Who gets soy allergy?
Although soy allergy occurs most often in infants and children, it can appear at any age and can be caused by foods that had been previously eaten without any problems. Many infants can lose their allergy as they grow older.
Soybeans are legumes. Other foods in the legume family include peanut, navy beans, kidney beans, lima beans, string beans, pinto beans, chickpeas (garbanzo beans), lentils, peas, black-eyed peas, and licorice. Some people with soy allergy may have a reaction after eating other legumes. If you have soy allergy, you should talk with your doctor about what other legumes you might need to avoid.
Symptoms and Causes
What are the symptoms of soy allergy?
Allergic reactions to foods usually begin within minutes to a few hours after eating the food. The severity of symptoms can vary widely from one person to another. Mildly allergic persons may have itching and a few hives, while severely allergic persons may experience severe, life-threatening symptoms such as breathing problems or swelling of the throat. The symptoms of a food allergy may include any or several of the following:
- Tingling or swelling of the lips, tongue, or throat.
- Chest tightness, shortness of breath, or difficulty breathing.
- Abdominal pain.
- Nausea, vomiting, or diarrhea.
- Anaphylaxis: sudden, severe, potentially fatal, systemic allergic reaction that can involve several areas of the body.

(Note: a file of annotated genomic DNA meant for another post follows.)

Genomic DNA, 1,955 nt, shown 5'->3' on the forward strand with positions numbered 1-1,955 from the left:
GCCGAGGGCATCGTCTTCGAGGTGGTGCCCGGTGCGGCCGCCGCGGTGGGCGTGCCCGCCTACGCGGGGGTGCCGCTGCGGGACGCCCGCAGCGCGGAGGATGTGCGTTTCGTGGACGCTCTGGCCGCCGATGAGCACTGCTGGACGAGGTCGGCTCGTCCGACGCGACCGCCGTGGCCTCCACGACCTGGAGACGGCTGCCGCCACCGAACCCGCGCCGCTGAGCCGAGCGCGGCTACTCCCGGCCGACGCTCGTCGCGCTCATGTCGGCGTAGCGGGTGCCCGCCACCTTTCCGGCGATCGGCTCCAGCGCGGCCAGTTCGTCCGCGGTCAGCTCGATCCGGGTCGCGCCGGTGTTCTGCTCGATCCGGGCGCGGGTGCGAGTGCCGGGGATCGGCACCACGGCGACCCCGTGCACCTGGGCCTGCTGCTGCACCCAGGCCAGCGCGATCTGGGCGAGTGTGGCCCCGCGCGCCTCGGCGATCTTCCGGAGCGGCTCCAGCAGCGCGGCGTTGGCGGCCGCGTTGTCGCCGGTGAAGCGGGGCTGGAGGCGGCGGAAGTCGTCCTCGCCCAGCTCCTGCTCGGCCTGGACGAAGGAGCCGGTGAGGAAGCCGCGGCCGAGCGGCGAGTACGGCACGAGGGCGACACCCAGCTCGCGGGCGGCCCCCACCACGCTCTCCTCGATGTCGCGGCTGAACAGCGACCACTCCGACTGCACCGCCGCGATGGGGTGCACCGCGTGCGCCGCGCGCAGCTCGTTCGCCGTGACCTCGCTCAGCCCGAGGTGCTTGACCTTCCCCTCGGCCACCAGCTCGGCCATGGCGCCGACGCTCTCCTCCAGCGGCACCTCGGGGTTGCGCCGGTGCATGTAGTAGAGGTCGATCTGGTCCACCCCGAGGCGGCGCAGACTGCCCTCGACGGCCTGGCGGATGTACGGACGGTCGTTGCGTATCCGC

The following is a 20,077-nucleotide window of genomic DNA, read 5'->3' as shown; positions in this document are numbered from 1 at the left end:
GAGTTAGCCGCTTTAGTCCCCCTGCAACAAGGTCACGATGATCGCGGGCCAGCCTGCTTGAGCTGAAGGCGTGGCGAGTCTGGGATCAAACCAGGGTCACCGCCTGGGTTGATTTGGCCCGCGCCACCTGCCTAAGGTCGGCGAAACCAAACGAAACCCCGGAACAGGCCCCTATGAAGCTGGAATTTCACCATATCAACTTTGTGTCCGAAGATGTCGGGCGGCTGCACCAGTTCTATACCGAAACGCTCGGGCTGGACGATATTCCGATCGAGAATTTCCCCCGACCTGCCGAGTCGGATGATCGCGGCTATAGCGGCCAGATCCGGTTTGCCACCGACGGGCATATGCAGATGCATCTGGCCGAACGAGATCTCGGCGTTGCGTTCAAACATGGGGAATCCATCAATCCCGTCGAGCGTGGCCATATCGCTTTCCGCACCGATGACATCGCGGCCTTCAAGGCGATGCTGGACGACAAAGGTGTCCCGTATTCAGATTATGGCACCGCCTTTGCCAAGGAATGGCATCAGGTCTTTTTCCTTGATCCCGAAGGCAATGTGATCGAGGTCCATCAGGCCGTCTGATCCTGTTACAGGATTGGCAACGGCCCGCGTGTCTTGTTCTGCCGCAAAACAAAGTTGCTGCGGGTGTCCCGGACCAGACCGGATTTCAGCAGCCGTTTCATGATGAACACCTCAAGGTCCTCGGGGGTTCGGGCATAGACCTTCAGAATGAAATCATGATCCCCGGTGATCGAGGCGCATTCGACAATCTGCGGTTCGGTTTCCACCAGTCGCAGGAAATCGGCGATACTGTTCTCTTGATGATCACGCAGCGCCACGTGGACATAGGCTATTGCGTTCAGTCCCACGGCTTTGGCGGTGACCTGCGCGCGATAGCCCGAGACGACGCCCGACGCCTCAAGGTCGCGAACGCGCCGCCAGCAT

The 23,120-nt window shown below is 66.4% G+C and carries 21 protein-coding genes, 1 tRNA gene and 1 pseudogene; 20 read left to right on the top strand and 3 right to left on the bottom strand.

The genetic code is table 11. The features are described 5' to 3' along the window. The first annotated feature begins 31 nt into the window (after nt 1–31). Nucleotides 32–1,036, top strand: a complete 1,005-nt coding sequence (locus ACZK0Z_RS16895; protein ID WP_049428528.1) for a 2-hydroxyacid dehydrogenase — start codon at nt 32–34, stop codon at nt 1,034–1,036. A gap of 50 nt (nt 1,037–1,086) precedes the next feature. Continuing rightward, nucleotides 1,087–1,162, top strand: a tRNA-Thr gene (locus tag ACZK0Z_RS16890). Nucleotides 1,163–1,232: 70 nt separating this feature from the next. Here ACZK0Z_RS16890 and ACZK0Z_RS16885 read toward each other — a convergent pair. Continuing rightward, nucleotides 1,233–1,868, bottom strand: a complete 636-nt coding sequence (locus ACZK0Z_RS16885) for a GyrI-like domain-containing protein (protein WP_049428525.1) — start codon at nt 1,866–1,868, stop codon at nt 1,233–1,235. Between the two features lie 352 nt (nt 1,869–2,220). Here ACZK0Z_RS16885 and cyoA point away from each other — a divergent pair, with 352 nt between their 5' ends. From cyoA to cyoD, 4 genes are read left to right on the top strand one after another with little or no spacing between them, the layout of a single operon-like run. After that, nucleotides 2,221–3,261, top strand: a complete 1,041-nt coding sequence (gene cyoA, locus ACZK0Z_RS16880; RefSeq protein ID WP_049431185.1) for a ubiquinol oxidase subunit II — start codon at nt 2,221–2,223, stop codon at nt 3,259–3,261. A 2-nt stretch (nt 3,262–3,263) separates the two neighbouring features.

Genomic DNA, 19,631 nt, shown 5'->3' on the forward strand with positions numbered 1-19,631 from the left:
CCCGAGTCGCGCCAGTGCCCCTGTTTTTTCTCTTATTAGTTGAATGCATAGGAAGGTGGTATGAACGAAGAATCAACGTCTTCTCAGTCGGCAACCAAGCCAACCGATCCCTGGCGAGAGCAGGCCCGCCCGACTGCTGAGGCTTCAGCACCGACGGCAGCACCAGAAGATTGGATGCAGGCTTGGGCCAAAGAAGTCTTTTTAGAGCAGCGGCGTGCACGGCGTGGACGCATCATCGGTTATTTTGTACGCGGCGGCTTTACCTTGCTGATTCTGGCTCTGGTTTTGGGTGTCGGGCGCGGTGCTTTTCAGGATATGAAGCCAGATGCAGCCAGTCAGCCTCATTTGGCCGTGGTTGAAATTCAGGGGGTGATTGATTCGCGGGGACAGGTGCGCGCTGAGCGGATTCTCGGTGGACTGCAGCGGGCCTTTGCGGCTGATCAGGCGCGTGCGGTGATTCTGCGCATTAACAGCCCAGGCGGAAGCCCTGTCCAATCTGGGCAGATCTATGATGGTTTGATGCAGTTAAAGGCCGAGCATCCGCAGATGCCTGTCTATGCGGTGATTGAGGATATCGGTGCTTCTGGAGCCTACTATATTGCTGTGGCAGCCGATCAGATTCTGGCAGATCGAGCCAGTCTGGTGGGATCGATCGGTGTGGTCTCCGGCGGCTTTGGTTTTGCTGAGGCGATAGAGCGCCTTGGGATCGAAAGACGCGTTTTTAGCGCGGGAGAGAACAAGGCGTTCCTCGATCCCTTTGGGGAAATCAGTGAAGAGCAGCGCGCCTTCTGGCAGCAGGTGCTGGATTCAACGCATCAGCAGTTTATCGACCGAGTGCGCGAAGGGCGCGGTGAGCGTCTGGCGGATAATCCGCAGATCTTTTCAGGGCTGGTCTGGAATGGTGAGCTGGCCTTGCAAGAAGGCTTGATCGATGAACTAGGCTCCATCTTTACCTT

Diagnosis and Tests
How is soy allergy diagnosed?
Your healthcare provider will examine you after asking for a medical history. You might be asked to keep track of your food and any symptoms you might have.
There are other tests for soy allergy. They are:
- A blood test: A blood sample will be tested for immunoglobulin E (IgE) antibodies to soy. This may indicate an allergy.
- A skin-prick test: A drop or two of liquid composed of soy protein is put on your back or on your forearm. A sterile probe pokes the area which lets the liquid get into the skin. If your skin produces a red bump in about 15 minutes, you might be allergic.
- An oral food challenge: You will be asked to eat some type of soy food item. This will happen at the doctor’s office or a special food challenge center with medication and emergency equipment ready to deal with any reaction.
Management and Treatment
How is soy allergy treated?
If you have soy allergy, strict avoidance of soy is the only way to prevent a reaction. Your doctor might suggest antihistamines or injectable epinephrine for treating reactions.
Avoiding products made with soy is difficult because soy is contained in many processed food products. The Food and Drug Administration (FDA) requires food manufacturers to list common food allergens on food labels in plain terms to make it easier to identify the food allergens. Food labels must clearly list eight allergens which account for almost 90 percent of all food allergies: cow’s milk, soy, wheat, egg, peanut, tree nuts, fish, and shellfish. Generally, soy lecithin and soy oil are tolerated by soy allergic individuals.